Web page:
• Image by Victor Andronache. (Flickr)Source: Flickr
Every day, the world uses an unsustainable amount of plastic. How practical is it for a family to go plastic-free?
By
Nicola Heath

23 Aug 2016 - 9:24 AM  UPDATED 23 Aug 2016 - 11:43 AM

The world is drowning in plastic. An average piece of plastic takes thousands of years to break down. The oceans are awash with billions of tonnes of the stuff, from large pieces of junk to tiny microscopic particles, which collect at certain points of the globe in huge gyres or floating garbage heaps. Plastic kills over 100,000 marine creatures and one million seabirds each year.

But our passion for plastic shows no sign of subsiding. Troubled that we consistently put convenience over the health of our planet, I decide it’s time for my household to try the plastic free challenge. In 2011 the Western Metropolitan Regional Council in WA held the first Plastic Free July, a local initiative, since gone global, developed by staff from the Earth Carers program to try to encourage residents of Perth’s western suburbs to cut down on their use of single use plastic.

On behalf of my family of four, I accept the Plastic Free July challenge (even though it’s August): to attempt to refuse single-use plastic. This means for one week no more plastic bags, cups, straws or packaging.

An audit

I have been trying to cut down my household’s plastic consumption for years but you wouldn’t know it from a quick scan around my house: drawers are stuffed full of plastic bags, plastic trays fill the recycling bin, and plastic takeaway containers are stacked in the cupboard.

The Plastic Free July challenge recommends starting with the big four: plastic bags, bottles, takeaway cups and straws. I understand why; it’s dispiriting to look around and see so much plastic, from food packaging to cosmetic containers to parcels delivered in the post. I can’t imagine how a plastic-free life could even be possible. Banning single-use plastics is going to be difficult enough.

Takeaway coffee cups

A good place to start is my morning coffee. Australians love coffee, but the downside of our caffeine addiction is the one billion disposable takeaway cups we use every year. Most cups aren’t recyclable either, thanks to a layer of plastic that lines the cardboard. Some expert estimates suggest 90 per cent of the takeaway cups and plastic lids we turf every day end up in landfill.

I already have a good quality reusable cup, but am often guilty of leaving it at home and using a disposable cup instead. No more! I institute a new rule: No KeepCup, no coffee. This gets instant results. I quickly get into the habit of taking my cup with me everywhere. And if I am caught without it, I sit in. It’s actually nice to take five minutes to drink my coffee at a table instead of rushing to my next destination.

In Australia we use nearly 7 billion plastic bags a year. 

I take a similar approach to plastic drink bottles, and make sure to fill a reusable water bottle for car trips and sporting games. Takeaway food is more of a problem. Unless a restaurant offers plastic-free packaging, the only option is handing over reusable containers when your order your food (impossible by phone). I feel sad when I walk past my favourite sushi joint, pining for now-forbidden plastic trays of nigiri and little plastic fish filled with soy sauce. My three-year-old is not sympathetic to the plastic-free cause, and I give in and buy her a tray of baby tuna rolls (not the first time I have forsaken my ideals in the name of parenthood).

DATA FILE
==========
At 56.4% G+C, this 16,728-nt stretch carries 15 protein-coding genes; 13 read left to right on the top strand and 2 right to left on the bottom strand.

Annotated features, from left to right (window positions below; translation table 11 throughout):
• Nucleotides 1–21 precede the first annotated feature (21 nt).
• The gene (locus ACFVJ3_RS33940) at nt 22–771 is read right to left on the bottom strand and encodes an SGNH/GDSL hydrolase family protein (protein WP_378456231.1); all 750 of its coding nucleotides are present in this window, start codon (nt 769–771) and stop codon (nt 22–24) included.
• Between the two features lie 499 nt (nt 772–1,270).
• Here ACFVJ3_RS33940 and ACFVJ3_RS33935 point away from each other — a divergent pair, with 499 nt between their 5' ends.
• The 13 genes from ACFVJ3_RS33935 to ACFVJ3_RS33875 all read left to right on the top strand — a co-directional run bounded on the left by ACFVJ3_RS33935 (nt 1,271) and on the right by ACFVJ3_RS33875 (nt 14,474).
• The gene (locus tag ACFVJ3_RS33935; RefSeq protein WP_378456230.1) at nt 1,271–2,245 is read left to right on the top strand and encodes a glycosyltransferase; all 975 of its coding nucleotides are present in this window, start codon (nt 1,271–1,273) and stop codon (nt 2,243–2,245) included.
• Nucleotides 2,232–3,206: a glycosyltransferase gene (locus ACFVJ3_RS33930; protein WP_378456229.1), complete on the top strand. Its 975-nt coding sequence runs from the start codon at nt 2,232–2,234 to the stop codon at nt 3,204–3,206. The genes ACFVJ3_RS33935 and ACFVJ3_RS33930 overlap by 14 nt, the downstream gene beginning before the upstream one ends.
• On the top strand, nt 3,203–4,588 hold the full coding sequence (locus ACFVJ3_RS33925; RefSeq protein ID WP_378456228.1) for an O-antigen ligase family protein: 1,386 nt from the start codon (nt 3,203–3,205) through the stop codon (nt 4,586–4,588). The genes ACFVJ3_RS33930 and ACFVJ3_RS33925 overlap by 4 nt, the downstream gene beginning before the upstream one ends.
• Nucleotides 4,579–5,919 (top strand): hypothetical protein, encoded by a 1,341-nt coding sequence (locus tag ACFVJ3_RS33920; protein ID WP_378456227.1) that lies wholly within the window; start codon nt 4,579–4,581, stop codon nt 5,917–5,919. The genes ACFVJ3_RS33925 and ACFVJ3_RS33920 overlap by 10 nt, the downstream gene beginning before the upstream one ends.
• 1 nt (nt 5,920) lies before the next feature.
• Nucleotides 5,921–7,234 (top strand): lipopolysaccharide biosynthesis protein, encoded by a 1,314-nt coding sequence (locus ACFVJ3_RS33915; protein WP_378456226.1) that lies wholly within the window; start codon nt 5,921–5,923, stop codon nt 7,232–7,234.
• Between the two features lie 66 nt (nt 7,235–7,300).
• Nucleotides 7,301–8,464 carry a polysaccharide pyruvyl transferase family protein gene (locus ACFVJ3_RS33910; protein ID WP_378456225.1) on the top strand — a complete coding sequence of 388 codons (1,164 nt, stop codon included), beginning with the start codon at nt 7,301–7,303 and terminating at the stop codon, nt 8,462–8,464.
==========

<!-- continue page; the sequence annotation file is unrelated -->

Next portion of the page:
Plastic bags

A typical trip to the supermarket yields handfuls of plastic, from the bags we use to transport our groceries home to the containers that package even fresh produce. The willful, wasteful use of single-use plastic in the fresh produce section of a supermarket is enough to make a thirty-something writer trying to do a plastic free challenge cry. Why, oh supermarket lords, must you encase something as hardy as lemongrass in a plastic tray? Why?!

So I ditch the supermarket in favour of the local farmers’ markets – not a completely plastic-free zone but much better than the bricks and mortar stores. Weather and small children permitting, it’s a fun Sunday morning outing for the whole family (groaning life partner included).

Trying to minimise plastic requires having uncomfortable conversations nearly every time I buy something. 

While other states have banned them, incredibly, people in NSW, Queensland and Victoria still carry our groceries home in plastic bags. In Australia we use nearly 7 billion plastic bags a year. Like the coffee cup scenario, I have plenty of reusable bags stuffed in cupboards at home but regularly forget to take them to the shops. Carrying a canvas bag in my handbag and reusable bags in the car rules out accepting a plastic bag out of convenience.

Buying in bulk would be the most effective way to reduce my family’s use of plastic but there are no bulk food stores nearby. If I must buy products that are contained in plastic, I try to buy the largest size possible. I lug home three-litre bottles of milk, a two-litre bucket of yoghurt and a 10-kilogram bag of rice.

It’s at the shops that I get the sense that I’m going against the tide. Trying to minimise plastic requires having uncomfortable conversations nearly every time I buy something. Into a plastic bag goes my meat before the butcher wraps it in paper. At the bakery bread comes in a plastic bag. I feel like people think I’m crazy for trying to take the inconvenient option of less plastic. There should be more pressure on retailers to offer customers less plastic. Until then the chance of making plastic-free the norm is a long way off.

Love the story? Follow the author here: Twitter @nicoheath 

Image courtesy of Flickr/ Best of EP Guest Photographer April: "Flying rainbow" - Victor Andronache.

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